The project was kept confidential until it published, and not talking with friends about the emotions brought up from reporting was challenging, Hahamy said. The journalists supported each other through a Slack channel, and editors hosted webinars about the emotional toll of reporting on trauma. McGee said she listened to music or cooked to help herself stay present.
“I kept thinking about the work we were doing and what the bigger picture of telling these stories meant,” Hahamy said. “What it would mean for the families of the boys and girls and children that weren’t able to speak for themselves anymore. Even though it was hard, it’s so much harder for the families that don’t have their child there anymore.”
Being able to find new information about a victim was the most rewarding part of reporting, said McGee, who wrote 19 profiles.
“I wrote about some teenage boys who had died, and the news sources only accounted for their deaths without naming family members or other sources who knew them,” she said. “They died without a trace.”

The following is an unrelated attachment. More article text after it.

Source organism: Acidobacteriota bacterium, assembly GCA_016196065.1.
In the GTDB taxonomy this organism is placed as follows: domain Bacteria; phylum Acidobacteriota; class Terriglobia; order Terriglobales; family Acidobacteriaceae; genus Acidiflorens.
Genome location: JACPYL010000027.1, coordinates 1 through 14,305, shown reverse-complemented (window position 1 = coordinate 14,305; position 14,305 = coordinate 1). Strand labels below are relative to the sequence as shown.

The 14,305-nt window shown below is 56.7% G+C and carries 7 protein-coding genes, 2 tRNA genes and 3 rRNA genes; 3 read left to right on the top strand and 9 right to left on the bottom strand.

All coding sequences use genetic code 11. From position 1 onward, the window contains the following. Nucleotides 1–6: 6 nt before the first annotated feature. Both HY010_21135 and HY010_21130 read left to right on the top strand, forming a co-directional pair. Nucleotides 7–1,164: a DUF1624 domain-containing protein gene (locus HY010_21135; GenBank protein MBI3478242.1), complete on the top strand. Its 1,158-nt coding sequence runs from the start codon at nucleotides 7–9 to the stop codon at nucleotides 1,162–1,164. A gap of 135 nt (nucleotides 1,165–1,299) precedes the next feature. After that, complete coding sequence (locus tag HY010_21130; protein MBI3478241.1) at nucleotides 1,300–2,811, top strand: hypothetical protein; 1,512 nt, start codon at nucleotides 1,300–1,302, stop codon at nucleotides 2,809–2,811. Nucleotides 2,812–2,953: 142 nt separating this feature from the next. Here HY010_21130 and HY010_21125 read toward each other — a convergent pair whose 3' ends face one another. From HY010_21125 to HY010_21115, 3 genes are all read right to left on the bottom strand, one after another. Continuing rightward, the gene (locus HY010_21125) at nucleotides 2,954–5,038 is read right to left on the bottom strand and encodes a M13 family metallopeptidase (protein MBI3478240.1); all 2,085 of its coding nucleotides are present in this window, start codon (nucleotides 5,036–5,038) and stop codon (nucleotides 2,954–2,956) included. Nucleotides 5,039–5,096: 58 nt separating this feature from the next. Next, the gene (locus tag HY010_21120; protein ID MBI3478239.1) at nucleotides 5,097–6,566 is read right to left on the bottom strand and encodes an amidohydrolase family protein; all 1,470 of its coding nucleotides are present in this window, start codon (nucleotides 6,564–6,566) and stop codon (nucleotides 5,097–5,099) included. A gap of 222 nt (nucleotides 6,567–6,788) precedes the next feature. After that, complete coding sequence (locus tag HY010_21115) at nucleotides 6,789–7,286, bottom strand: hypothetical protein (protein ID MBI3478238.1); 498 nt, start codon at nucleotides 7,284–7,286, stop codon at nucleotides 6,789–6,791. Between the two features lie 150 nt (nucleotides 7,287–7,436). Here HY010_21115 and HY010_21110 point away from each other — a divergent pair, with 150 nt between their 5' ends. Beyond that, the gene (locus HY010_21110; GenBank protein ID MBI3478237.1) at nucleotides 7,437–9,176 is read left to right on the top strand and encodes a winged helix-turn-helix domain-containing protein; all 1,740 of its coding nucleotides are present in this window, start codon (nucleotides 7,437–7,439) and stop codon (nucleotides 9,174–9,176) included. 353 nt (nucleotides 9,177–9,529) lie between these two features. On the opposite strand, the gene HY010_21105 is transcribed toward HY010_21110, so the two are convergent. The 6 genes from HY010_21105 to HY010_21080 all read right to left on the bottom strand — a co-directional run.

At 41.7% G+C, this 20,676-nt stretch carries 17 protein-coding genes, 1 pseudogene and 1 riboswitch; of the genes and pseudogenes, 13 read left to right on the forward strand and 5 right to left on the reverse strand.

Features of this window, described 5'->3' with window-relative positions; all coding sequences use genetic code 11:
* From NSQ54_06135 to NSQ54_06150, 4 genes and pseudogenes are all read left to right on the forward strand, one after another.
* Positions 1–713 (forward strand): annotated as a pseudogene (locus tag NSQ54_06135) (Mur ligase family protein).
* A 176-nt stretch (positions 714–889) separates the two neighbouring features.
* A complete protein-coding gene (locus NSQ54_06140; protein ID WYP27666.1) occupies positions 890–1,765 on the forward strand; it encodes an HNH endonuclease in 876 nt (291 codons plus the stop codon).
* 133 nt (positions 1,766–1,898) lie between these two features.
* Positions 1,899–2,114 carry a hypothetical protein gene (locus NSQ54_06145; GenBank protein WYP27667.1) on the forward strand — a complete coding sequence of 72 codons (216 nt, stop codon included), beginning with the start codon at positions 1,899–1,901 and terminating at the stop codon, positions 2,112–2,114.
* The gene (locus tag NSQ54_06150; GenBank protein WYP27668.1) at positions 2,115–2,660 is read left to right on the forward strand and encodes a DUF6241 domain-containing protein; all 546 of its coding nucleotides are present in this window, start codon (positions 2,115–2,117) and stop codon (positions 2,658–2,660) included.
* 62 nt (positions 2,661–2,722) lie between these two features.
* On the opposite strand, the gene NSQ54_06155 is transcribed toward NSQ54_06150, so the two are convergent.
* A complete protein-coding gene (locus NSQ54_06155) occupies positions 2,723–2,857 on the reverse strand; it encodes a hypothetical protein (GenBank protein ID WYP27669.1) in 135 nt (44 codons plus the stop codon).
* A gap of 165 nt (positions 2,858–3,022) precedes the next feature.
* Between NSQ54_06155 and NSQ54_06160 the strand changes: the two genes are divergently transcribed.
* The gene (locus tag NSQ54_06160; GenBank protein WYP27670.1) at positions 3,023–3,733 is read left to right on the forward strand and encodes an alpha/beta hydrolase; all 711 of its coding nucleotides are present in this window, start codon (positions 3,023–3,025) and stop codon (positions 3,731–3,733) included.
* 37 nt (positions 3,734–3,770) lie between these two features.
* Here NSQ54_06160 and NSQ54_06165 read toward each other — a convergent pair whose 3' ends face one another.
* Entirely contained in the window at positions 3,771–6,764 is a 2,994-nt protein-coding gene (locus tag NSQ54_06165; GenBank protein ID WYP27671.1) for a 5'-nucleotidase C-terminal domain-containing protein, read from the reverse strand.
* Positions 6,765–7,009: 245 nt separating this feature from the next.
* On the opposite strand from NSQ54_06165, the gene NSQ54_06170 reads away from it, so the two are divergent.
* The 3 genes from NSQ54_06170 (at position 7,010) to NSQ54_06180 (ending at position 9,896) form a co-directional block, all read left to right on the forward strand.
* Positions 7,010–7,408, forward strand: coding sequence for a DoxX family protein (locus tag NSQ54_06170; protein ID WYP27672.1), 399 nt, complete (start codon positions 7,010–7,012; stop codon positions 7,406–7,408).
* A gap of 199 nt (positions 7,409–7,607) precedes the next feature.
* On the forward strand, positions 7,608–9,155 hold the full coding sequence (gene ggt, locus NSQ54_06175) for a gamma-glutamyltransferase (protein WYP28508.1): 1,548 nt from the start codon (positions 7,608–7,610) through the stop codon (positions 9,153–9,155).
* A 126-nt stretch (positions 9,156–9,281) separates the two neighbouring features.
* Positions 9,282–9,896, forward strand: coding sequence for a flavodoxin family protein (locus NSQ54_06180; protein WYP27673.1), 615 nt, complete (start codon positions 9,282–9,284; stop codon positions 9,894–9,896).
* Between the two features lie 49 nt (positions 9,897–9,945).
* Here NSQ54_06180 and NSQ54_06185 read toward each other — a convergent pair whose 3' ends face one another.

“Then I’d keep going through social media posts and would find someone who said, ‘This was my cousin,’ and realize he did have someone who cared about him and I can use this as a way to celebrate his life.”
After months of work and a final push to the finish line in The Trace’s Brooklyn newsroom, the project published Feb. 12, along with stories in the Miami Herald and other McClatchy publications that built on the students’ work.
But the reporting’s still not finished; about 90 stories are incomplete because there’s not enough information to know the victim’s name, Hahamy said. Reporters hope that families who don’t see their child’s name on the list will reach out and provide more information so they can do them justice.
Since the project published, family members of victims have reached out to compliment the students on their reporting, Hahamy said. It’s also been shared by presidential candidates and spread across the country.
The response has been “mind-blowing,” but the project’s goal wasn’t political at all, McGee said.
“They’ve died due to gun violence, but we weren’t trying to politicize gun usage,” she said. “It’s purely to talk about these kids and open a discussion about how gun violence affects youth in America.”